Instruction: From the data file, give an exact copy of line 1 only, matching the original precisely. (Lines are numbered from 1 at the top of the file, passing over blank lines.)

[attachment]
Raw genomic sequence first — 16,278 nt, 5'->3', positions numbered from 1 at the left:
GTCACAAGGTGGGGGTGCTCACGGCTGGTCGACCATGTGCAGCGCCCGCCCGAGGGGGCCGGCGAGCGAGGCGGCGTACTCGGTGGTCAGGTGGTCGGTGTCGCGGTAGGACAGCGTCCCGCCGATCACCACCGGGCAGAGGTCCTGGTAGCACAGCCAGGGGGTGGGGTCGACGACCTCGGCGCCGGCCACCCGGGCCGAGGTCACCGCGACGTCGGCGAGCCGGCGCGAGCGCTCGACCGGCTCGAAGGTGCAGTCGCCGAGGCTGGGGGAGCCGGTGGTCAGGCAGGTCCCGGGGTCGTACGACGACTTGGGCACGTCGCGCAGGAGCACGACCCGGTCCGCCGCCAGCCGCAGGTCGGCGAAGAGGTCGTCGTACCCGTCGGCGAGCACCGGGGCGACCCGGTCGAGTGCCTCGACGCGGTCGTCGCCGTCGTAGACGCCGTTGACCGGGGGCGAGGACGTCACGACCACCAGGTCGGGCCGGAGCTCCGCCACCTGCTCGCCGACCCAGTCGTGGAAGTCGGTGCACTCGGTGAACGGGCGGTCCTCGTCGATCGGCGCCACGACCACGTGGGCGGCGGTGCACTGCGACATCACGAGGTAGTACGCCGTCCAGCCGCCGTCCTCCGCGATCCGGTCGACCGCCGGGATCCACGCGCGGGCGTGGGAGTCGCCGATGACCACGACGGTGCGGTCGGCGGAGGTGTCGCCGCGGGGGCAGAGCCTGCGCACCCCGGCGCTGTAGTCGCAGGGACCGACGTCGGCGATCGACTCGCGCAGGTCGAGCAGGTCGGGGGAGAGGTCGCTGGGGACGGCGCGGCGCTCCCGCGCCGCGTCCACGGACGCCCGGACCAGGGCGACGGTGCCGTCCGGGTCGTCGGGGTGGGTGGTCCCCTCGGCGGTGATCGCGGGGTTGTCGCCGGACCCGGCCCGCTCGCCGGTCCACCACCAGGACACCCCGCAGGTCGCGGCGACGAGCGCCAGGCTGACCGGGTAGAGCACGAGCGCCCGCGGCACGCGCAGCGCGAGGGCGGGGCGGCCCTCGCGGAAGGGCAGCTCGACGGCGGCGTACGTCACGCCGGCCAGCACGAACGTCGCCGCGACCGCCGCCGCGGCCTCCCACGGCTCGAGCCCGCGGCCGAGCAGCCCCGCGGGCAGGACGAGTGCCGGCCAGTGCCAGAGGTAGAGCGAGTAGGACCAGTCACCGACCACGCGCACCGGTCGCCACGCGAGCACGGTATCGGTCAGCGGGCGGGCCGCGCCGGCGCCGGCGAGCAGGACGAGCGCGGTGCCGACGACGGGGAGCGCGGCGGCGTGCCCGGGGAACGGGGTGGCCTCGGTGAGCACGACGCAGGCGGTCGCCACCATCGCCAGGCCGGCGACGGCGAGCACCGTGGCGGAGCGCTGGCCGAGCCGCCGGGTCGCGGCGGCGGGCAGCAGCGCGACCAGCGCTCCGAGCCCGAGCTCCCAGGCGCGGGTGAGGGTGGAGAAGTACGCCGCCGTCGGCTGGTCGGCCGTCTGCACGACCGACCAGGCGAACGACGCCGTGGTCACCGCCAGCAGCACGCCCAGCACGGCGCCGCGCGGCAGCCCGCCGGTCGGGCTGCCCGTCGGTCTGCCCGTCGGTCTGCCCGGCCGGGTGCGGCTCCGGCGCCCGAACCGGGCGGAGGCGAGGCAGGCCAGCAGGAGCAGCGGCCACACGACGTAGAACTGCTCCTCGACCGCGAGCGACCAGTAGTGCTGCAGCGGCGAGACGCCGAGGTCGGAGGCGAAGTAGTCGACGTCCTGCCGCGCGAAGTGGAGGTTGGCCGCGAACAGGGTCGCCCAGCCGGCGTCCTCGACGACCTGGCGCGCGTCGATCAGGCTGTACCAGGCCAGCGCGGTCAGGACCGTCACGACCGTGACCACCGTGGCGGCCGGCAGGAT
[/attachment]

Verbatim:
Raw genomic sequence first — 16,278 nt, 5'->3', positions numbered from 1 at the left: